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The principles of justice define an appropriate path between dogmatism and intolerance on the one side, and a reductionism which regards religion and morality as mere preferences on the other.   - John Rawls


#150
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Well, your ideas about criticism self-criticism as a way to avoid the problems of a cult of personality sound very much like an anarchistic approach to things.  Also, a more careful consideration of the strengths of anarchism might correct your tendency to rely on overly repressive means to accomplish noble ends.

Peaceful anarchists can actually be very popular in places like California and still make their points about the evils of capitalism.

 

For myself, I am more of a pragmatist than belonging to any particular camp.  Show me a solution that you think might work, and I will give you an audience. This approach allows for far more flexibility in real world problem solving, as opposed to just singing the same single note in every debate.  Of course, one has to keep in mind that there are problems to be solved.

I'm really quite unaware of what strengths anarchism has over Marxism-Leninism. There's a reason why anarchist revolutions only last about three months whilst Marxist-Leninist revolutions last much longer and go on to actually build socialism. That's why it's so much more demonised than anarchism as well. The ruling class will always put more resources into creating massive amounts of propaganda directed against those who actually succeed in defeating it than it will against those who challenge it but as of yet haven't really defeated them in anything.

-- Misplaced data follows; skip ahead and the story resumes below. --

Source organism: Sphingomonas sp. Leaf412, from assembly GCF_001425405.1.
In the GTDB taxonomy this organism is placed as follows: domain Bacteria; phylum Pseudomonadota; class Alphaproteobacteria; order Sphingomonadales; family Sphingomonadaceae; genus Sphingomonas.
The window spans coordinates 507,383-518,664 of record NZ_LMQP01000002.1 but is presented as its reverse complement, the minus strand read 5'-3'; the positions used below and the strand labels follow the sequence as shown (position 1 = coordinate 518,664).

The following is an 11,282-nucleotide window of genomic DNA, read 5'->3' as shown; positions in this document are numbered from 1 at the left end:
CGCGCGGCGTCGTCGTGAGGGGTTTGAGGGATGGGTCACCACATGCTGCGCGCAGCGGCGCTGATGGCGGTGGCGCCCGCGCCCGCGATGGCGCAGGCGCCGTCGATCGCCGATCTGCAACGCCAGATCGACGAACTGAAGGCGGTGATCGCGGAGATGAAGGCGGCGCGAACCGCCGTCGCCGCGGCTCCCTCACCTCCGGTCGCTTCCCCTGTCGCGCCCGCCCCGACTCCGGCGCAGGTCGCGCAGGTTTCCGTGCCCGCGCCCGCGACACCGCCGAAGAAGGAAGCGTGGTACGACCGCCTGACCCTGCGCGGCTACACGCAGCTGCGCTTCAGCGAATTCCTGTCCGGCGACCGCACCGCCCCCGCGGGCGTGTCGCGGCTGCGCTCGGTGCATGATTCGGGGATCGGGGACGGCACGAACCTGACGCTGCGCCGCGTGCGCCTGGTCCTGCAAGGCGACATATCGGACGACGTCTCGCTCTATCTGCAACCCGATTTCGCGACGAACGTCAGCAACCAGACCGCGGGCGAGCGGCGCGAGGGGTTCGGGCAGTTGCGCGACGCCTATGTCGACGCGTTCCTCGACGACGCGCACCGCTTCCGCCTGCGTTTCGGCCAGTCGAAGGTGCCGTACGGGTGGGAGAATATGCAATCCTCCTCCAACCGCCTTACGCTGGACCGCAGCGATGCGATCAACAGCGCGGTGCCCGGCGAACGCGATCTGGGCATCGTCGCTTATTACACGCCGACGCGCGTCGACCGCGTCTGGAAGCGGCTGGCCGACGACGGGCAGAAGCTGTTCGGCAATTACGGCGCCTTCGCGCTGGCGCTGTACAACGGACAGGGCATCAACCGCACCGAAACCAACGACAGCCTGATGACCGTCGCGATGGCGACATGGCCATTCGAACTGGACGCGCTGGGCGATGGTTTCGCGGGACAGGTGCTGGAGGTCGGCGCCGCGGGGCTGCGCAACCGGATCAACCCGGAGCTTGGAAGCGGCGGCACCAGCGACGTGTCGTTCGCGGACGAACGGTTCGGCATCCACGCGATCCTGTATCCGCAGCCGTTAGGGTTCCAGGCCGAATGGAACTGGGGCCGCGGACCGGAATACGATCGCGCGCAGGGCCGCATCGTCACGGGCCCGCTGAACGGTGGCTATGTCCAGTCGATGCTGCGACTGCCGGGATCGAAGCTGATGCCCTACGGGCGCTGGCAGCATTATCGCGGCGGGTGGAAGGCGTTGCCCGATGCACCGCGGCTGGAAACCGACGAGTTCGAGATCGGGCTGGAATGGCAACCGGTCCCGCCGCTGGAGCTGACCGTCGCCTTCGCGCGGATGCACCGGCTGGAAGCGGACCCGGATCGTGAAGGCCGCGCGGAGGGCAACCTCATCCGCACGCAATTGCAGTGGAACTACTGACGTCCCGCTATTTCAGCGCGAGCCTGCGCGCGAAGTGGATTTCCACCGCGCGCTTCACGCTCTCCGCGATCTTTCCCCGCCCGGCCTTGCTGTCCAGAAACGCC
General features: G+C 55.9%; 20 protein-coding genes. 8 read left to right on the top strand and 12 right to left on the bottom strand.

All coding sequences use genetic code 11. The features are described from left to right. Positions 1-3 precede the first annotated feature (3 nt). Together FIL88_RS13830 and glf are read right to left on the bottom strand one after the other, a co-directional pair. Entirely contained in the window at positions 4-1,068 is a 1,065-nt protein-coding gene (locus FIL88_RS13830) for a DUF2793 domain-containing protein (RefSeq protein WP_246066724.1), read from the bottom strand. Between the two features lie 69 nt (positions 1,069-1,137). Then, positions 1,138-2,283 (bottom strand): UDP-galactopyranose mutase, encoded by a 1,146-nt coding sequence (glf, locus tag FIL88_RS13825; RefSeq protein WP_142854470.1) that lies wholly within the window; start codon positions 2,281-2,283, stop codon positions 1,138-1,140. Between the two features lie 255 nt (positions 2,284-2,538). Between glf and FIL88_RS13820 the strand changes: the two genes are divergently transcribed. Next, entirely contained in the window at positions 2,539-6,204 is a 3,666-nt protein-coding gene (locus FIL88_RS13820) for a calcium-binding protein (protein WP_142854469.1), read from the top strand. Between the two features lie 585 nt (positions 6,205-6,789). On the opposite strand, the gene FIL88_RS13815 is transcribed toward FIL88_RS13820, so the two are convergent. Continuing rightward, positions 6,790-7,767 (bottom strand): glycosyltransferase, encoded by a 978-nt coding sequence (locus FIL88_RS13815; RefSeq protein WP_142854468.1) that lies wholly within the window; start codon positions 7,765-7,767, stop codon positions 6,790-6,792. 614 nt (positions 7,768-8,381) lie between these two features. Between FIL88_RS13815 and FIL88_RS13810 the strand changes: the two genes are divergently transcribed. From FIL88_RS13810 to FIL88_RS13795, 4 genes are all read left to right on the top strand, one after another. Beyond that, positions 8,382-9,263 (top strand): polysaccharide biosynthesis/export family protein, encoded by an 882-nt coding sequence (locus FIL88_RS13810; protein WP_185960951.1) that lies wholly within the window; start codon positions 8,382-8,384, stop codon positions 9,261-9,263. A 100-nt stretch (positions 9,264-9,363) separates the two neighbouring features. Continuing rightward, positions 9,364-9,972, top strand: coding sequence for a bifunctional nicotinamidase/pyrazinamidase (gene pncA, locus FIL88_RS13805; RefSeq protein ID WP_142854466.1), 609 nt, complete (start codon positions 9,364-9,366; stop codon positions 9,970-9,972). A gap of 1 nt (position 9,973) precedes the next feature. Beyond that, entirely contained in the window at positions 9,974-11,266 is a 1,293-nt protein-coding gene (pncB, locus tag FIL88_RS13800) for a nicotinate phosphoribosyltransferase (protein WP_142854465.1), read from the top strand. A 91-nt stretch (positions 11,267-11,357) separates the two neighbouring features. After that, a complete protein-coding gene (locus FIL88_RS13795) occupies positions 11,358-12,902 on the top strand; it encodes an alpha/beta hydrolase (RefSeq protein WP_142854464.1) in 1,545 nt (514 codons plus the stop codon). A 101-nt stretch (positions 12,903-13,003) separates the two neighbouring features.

#151
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I'm really quite unaware of what strengths anarchism has over Marxism-Leninism. There's a reason why anarchist revolutions only last about three months whilst Marxist-Leninist revolutions last much longer and go on to actually build socialism. That's why it's so much more demonised than anarchism as well. The ruling class will always put more resources into creating massive amounts of propaganda directed against those who actually succeed in defeating it than it will against those who challenge it but as of yet haven't really defeated them in anything. 

 

 

I like to joke around that there are actually a lot of anarchists in the United States, it is just that they are not well organized.

 

One of the points of anarchism is the "a plague on both of your houses" approach to things.  Its strength lies at the level of the individual.  In that sense, it is constantly winning battles against capitalism in that the capitalist method of organizing is slowly losing legitimacy.  The goal of the anarchist is not to replace one government with another, but to walk away from the notion that anything positive can be gained by government interference.  Now, strictly speaking, I am not an anarchist. Still, I like to think that I recognize the limitations of what government can accomplish.  On a variety of levels, I find that a healthy approach to things.  Recognize that there are some problems that may need government attention, while also understanding that it is the government that governs best which governs the least.